IBRAHIM MAHAMA’S HUGE DEBT MADE UT BANK’S COLLAPSE WORSE, PWC REPORT REVEALS Featured

By RICHARD KOFI BOAHEN October 01, 2019 841 1 comment

The myriad issues which culminated in the collapse of UT Bank point to the fact that former President Mahama’s brother Ibrahim played a lead role in bringing the bank to its knees before its final closure by the Bank of Ghana (BoG) last year.

 

Investigations conducted by PricewaterhouseCoopers (pwc) into suspicious transactions relating to UT Bank and Capital Bank have shown that Ibrahim Mahama’s total indebtedness to UT Bank was approximately GHC309 million as at August 14 2017.

The companies at the centre of the indebtedness are Dzata Cement, MBG, Engineers & Planners and Holmann Brothers, all owned by the former President’s younger brother.

Unqualified collateral

According to pwc’s investigative report, some assets that were used as collateral to secure loans were even not registered, while the registration of others had expired at the time they were used to secure the loans.

“We also noted that collateral registration for some of the assets pledged in support of the Dzata Cement loan expired on 9th October, 2015. Not all the assets used as collaterals for the Dzata Cement loan are registered,” the report by PricewaterhouseCoopers to the BoG says.

The report adds that the collateral used by MBG, Engineers & Planners and Holmann Brothers in obtaining loan facilities from UT Bank had also been used to obtain another facility from another bank.

Meeting with Mahama

“Our review of the Board minutes of UT between October 2015 and July 2017 indicated that the Board on several occasions initiated unsuccessful moves to reduce the exposure of Ibrahim Mahama to the bank,” the report says.

“At the Board meeting on 20 May 2016, the Board agreed to initiate legal process to call-in collaterals which were used by the four (4) Ibrahim Mahama-related companies.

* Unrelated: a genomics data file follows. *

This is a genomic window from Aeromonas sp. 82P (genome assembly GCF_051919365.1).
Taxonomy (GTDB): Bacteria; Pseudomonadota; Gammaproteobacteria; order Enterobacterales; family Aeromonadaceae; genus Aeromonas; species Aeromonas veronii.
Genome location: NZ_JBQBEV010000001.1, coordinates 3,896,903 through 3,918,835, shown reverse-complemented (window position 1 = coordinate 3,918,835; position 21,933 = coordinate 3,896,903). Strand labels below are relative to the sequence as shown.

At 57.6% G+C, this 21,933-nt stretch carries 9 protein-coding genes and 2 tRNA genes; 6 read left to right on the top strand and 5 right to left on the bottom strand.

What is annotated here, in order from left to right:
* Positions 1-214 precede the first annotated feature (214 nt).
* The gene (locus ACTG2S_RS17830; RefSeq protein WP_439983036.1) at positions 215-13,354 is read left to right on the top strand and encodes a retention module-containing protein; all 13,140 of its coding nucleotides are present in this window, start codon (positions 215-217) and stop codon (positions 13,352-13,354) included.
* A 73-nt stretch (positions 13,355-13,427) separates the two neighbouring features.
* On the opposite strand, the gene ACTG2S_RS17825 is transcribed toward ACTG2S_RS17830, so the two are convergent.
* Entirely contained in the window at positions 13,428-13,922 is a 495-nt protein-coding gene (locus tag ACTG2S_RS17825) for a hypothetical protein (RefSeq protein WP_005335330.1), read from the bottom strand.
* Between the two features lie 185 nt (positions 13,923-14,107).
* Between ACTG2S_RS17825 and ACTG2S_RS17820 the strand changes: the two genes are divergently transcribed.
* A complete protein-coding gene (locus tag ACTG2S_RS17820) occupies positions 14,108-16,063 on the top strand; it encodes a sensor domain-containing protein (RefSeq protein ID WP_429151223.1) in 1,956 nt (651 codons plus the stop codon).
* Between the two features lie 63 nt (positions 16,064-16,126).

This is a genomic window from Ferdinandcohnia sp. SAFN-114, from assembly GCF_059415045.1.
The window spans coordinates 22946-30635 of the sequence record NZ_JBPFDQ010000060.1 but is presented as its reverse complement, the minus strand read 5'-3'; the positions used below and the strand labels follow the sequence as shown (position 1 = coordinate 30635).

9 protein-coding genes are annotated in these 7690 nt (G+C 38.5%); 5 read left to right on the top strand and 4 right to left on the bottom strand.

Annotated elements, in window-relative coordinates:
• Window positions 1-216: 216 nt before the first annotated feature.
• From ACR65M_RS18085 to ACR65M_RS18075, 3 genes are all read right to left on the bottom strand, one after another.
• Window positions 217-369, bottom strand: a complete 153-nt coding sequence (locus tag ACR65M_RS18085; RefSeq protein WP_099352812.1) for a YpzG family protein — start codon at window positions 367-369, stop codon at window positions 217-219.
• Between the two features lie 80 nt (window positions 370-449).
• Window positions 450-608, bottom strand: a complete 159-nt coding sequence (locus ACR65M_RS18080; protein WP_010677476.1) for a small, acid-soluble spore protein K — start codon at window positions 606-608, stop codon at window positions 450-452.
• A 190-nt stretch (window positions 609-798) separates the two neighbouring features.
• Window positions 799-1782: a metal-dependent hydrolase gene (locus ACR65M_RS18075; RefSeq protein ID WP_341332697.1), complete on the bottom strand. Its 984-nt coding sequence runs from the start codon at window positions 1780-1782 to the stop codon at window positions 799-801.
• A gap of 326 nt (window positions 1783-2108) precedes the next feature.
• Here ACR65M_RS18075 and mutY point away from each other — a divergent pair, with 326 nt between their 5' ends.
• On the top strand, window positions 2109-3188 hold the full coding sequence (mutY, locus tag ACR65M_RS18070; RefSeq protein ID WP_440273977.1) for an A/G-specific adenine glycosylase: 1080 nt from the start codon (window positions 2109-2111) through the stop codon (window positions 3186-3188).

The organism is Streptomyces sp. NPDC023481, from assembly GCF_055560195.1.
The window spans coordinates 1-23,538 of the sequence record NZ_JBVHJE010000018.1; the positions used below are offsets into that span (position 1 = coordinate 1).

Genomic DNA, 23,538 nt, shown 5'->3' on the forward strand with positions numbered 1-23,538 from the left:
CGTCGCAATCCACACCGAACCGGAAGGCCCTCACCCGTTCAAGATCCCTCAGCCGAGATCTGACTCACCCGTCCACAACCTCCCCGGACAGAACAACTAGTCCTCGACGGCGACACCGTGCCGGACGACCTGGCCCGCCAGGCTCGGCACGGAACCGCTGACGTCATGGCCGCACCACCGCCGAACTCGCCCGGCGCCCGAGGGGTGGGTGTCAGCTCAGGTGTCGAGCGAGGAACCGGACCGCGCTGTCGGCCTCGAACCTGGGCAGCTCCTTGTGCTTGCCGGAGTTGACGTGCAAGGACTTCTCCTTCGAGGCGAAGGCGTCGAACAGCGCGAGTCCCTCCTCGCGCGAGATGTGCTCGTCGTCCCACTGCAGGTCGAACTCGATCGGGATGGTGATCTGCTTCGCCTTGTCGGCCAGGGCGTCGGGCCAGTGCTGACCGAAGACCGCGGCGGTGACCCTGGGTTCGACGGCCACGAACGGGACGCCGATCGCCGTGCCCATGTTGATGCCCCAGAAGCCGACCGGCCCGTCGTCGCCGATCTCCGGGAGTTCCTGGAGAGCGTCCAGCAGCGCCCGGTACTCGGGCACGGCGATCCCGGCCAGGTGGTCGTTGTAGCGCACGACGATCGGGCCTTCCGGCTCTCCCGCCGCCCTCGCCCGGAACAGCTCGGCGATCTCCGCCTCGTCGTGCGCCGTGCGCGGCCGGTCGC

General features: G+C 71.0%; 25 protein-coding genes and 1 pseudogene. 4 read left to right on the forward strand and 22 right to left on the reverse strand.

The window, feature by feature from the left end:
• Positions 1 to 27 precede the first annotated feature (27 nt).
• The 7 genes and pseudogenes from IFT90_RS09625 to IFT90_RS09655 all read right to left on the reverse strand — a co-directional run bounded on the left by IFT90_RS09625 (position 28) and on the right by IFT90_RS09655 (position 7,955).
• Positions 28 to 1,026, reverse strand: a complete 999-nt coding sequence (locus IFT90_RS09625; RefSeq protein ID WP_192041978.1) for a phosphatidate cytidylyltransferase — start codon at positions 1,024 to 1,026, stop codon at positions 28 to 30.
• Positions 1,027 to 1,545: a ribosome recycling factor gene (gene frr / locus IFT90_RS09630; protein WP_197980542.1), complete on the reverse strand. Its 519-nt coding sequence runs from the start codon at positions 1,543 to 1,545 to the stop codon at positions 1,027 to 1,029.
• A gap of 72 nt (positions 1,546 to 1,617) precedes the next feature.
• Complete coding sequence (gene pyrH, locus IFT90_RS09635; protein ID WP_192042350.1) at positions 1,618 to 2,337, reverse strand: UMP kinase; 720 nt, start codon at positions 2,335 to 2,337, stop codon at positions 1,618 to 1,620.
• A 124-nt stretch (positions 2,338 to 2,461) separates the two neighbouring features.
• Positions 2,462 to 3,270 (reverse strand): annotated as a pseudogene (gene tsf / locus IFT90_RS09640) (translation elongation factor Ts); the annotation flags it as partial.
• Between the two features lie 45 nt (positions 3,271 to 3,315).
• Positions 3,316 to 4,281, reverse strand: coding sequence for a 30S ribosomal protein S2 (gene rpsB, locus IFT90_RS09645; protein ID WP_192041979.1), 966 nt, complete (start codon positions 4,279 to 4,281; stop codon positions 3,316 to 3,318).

“The Board further agreed for a meeting to be set up between the Board Chairman (Mr Joseph Nsonamoah), Prince Kofi Amoabeng, Mrs Mona Quartey (former Deputy Finance Minister) and Mr John Mahama (former President of the Republic of Ghana),” the report declares.

It further notes that the “perfection of some of the collateral used by Ibrahim Mahama for the loans is defective, eg, collateral registration for some of the assets pledged in support of the Dzata Cement loan expired on 9 October 2015 and collaterals for MBG, Engineers & Planners and Holmann Brothers have not been registered”.

According to the report, “There is an exposure, being that: There will be difficulty in enforcing the collateral; and there is the probability that Ibrahim Mahama may have pledged as security in favour of other lenders. The assets may also be impaired.

“As a result, the recoverability of loans amounting to approximately GHC310 million to Ibrahim Mahama-related companies may be doubtful. The EFO (Externally Financed Output) of UT would be significantly affected by these loans.”

Capital Bank

On the defunct Capital Bank, it came to light that the shareholders/directors had taken personal loans amounting to GHC12.6m. According to the report, that was in contravention of Section 70 (4) of the Specialised Deposit-Taking Institutions Act 2016 (Act 930).

Capital Bank started as a savings and loans company which was incorporated in Ghana and licensed by the Bank of Ghana in July 2009 as First Capital Plus Savings and Loans Ltd (FCPSL).

FCPSL was born out of First Capital Plus Foundation, a microfinance company.

Misrepresentations

FCPSL applied for a class 1 licence from the BoG on December 22 2011 and was issued with a provisional licence on July 19 2012. This was communicated to FCPSL on July 23 2012. On 30 August 2013, the BoG granted FCPSL final approval under the Banking Act 2004 (Act 673), as amended on August 30 2013.

The minimum regulatory capital requirement that was required to be met to enable FCPSL obtain a class 1 licence was GHC60m. These investments, according to pwc, were later classified as non-existent at their dates of maturity by Capital Bank and converted into loans for shareholders.

“The paid-up capital and distributable income surplus of FCPSL as at 30 March 2012 was GHC10 million and GHC4.3 million respectively. The promoters of CB therefore may have obtained the licence by false pretence or misrepresentations,” the report states.

“We are currently investigating the ownership of IFS Financial Services and All-time Capital to identify any relationship between the directors of CB and these companies,” it adds.

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Last modified on Tuesday, 08 October 2019 13:34

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